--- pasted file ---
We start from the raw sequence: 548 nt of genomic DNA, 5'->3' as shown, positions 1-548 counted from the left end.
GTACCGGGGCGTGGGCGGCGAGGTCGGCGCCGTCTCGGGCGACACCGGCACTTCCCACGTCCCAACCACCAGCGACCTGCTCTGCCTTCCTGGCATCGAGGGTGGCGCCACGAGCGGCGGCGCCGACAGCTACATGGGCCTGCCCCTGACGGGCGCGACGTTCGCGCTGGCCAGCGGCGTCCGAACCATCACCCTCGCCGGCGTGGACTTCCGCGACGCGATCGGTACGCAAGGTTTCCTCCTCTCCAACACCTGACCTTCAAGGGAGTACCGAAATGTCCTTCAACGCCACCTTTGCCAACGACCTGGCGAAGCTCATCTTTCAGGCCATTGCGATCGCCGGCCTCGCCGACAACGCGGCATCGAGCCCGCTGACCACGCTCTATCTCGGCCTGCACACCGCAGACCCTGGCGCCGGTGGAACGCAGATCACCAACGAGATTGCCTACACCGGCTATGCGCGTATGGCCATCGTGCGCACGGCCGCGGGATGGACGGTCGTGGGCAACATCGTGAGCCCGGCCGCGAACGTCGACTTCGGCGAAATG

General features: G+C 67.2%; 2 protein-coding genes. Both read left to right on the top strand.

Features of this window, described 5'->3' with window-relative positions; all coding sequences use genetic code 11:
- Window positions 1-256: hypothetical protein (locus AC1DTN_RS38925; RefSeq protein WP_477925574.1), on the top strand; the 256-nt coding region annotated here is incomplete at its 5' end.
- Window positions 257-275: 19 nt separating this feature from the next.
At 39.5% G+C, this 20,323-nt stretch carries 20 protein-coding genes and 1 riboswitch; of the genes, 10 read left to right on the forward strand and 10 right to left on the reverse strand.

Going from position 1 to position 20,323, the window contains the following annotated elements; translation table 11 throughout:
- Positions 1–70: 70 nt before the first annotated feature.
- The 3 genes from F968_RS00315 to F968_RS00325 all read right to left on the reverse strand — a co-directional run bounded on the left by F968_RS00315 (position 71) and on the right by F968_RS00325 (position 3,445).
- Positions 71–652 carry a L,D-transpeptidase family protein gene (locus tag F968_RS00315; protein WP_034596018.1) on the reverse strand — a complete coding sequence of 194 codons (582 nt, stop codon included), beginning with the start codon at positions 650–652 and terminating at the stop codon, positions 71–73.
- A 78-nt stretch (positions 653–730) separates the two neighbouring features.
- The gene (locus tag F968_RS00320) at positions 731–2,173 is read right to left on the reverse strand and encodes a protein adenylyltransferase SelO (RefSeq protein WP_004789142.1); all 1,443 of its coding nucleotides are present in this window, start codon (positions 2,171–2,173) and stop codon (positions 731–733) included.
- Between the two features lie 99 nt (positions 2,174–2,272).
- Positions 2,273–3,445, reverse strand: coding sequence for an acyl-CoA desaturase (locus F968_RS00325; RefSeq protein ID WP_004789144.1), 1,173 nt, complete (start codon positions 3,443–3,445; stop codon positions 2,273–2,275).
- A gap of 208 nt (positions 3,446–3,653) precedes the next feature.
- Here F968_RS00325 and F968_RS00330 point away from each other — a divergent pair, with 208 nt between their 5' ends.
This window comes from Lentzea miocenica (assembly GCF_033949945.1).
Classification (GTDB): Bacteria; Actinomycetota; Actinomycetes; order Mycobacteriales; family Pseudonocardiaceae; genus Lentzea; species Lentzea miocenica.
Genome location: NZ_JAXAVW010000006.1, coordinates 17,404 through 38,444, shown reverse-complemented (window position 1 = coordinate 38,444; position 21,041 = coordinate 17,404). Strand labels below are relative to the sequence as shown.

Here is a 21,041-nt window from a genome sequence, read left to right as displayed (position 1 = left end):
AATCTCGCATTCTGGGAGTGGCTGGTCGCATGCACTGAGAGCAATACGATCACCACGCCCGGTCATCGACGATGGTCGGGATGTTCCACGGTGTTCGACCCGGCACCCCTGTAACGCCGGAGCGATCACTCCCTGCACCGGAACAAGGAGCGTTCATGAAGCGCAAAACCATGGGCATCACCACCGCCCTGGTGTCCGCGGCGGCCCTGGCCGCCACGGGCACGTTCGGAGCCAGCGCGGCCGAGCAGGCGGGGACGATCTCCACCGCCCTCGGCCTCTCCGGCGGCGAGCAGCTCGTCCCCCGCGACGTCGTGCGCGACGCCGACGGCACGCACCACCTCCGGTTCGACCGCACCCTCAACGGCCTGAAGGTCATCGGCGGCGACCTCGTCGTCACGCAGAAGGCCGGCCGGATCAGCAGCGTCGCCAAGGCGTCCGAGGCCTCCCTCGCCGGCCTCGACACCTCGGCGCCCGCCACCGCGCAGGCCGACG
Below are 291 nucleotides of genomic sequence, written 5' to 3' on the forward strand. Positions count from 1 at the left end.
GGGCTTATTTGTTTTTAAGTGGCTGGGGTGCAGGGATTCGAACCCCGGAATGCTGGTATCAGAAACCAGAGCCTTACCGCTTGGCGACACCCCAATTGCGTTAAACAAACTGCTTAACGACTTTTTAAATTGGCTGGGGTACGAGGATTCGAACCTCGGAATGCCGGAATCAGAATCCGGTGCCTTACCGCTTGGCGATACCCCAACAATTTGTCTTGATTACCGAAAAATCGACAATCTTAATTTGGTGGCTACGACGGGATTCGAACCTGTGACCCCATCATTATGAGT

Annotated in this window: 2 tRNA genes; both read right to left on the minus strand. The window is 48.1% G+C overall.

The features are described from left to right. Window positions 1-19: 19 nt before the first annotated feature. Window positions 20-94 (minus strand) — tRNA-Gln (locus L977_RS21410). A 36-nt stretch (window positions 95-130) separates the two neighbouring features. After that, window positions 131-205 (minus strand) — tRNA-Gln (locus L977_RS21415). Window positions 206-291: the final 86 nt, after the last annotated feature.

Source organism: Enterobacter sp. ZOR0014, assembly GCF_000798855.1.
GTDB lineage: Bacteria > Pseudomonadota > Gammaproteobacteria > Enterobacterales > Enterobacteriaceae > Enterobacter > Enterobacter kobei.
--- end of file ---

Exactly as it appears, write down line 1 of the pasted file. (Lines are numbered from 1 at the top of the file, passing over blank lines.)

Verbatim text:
We start from the raw sequence: 548 nt of genomic DNA, 5'->3' as shown, positions 1-548 counted from the left end.